• Confidential service for everyone (FREE for anyone aged …)
  • Information and advice on sexual health
  • Sexually Transmissible Infection (STI) checks and treatment
  • Free condoms
  • Pregnancy testing and follow up care or referral
  • Emergency contraception
  • Contraception advice and prescriptions
  • Sexual Health Clinic can also provide management of other related conditions including
  • Specialist services via referral
  • IUD, Mirena and Jadelle Insertions
  • Cervical screening
  • Information to help you make positive decisions


Contraception is a way to prevent pregnancy. Different methods work in different ways but contraception generally prevents sperm from reaching and fertilising an egg which is how a pregnancy starts.

Some of the different methods of contraception are:

  • Contraceptive pills or “the pill”
  • Barriers, such as condoms and diaphragms
  • Depo Provera injection
  • Long acting reversible contraception, such as implants or intra uterine devices
  • Emergency contraception

Sexually Transmissible Infections

Sexually transmissible infections (STIs) are infections you can get if you have unprotected sex or, in some cases, skin on skin contact with someone who is infected. Condoms offer the best protection against STIs.

The most common STIs in New Zealand are:

  • Chlamydia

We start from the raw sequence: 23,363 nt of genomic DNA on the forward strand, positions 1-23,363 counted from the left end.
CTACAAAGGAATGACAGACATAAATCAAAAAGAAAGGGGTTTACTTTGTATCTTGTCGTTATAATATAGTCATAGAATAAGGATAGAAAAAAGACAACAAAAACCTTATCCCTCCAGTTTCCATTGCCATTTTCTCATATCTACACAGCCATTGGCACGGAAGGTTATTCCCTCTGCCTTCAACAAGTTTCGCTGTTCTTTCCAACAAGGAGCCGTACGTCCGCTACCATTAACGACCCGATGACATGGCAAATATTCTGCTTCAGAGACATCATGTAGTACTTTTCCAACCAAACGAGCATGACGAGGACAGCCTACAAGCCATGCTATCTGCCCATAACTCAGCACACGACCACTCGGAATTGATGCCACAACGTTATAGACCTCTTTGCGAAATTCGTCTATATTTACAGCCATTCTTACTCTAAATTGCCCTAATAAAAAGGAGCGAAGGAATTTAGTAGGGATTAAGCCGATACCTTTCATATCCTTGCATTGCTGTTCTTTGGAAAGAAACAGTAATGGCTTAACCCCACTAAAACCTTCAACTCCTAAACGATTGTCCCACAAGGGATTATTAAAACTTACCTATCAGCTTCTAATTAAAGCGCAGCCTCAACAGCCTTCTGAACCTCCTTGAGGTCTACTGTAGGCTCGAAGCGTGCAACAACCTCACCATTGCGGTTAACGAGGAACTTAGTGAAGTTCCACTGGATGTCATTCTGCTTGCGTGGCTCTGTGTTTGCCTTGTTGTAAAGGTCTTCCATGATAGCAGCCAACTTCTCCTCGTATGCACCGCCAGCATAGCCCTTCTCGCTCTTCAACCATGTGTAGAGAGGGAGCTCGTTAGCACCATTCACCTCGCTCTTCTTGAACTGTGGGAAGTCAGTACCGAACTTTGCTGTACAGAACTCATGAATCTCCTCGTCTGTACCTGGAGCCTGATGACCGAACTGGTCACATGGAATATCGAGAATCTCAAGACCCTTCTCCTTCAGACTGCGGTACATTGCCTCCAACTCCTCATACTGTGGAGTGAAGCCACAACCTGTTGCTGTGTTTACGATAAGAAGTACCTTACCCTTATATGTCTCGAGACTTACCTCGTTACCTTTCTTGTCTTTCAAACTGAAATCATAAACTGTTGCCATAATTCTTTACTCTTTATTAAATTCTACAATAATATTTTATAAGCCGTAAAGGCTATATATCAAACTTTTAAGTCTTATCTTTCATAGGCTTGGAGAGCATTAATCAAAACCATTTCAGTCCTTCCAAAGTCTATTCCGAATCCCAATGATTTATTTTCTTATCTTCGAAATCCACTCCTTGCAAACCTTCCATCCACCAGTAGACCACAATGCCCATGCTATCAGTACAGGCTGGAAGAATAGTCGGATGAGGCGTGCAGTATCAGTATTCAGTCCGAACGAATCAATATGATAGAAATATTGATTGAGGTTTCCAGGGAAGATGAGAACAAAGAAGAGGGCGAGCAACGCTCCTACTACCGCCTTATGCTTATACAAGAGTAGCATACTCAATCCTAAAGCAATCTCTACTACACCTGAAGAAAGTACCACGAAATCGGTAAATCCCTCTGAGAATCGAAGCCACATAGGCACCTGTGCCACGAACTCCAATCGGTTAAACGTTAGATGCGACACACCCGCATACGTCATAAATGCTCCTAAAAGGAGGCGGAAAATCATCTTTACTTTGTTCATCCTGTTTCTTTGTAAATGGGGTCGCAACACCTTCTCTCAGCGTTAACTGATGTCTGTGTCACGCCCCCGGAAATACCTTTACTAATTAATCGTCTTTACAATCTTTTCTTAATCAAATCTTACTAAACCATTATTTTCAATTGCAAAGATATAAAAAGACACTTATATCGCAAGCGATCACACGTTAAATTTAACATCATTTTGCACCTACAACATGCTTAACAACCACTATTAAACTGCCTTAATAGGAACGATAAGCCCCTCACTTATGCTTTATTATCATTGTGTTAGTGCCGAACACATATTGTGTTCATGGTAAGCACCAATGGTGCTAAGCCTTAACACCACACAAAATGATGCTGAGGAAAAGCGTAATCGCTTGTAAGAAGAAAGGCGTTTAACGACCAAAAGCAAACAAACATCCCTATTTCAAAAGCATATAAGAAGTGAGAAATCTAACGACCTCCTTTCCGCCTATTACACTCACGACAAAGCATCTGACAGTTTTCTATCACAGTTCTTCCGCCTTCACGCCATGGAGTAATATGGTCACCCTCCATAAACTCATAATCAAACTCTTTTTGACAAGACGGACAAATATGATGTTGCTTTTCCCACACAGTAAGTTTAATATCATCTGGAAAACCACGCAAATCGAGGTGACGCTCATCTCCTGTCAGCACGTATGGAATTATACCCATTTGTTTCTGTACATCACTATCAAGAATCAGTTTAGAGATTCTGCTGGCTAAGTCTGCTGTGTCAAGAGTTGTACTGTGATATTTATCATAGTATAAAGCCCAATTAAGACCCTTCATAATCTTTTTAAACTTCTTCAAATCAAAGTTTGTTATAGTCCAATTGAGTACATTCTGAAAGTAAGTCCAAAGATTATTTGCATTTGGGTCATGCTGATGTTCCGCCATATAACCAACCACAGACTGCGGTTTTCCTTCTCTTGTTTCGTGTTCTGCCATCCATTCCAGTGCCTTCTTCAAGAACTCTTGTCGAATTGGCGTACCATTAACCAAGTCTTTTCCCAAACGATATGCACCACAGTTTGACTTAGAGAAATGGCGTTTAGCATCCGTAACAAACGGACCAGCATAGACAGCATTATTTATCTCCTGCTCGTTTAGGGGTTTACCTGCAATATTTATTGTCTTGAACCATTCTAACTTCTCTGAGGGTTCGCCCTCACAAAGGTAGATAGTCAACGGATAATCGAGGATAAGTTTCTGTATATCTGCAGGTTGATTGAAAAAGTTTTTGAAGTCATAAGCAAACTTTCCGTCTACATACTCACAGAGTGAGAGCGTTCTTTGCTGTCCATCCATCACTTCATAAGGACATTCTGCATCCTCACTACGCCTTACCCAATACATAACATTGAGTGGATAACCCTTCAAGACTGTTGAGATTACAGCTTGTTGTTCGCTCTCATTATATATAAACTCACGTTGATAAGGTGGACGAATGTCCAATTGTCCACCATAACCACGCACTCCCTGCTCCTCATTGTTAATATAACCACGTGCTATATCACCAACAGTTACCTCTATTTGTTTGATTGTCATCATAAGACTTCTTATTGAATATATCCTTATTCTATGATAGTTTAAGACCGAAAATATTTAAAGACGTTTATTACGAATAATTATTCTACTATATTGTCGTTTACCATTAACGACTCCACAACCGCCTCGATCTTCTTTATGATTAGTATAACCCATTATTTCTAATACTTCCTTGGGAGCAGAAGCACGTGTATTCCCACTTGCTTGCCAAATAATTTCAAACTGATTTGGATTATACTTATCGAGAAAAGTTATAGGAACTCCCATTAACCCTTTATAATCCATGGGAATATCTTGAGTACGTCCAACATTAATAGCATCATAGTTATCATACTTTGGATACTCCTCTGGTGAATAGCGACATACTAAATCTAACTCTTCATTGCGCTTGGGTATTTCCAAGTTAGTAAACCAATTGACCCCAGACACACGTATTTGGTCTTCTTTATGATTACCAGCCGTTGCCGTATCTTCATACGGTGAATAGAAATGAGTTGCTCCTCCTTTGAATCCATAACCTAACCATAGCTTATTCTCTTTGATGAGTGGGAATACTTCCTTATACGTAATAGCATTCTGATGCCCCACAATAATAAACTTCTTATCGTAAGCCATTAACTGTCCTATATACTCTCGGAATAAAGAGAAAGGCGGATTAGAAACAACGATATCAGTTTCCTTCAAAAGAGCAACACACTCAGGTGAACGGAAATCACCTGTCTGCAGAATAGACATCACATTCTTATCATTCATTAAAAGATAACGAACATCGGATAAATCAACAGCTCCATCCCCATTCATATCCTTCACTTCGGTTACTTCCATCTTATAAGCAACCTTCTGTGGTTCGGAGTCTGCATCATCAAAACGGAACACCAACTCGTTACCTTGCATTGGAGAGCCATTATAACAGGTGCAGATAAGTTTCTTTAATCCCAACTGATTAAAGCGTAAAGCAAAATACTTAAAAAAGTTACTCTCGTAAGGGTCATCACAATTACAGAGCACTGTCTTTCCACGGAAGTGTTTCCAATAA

• Gonorrhoea
  • Genital warts
  • Crabs
  • Genital herpes

Some STIs have symptoms but with others there may be no obvious signs. Many people will be infected with an STI without knowing it. You can’t tell if someone has an STI by looking at them. If you are sexually active, it’s a good idea to have a regular sexual health check. Most STIs are easily cured just with creams or tablets. Some STIs remain in a person’s system for a long time or forever, and their symptoms are managed e.g. Herpes.

WHO Definition of Palliative Care in Adults

Palliative care is an approach that improves the quality of life of patients and their families facing the problem associated with life-threatening illness, through the prevention and relief of suffering by means of early identification and impeccable assessment and treatment of pain and other problems, physical, psychosocial and spiritual.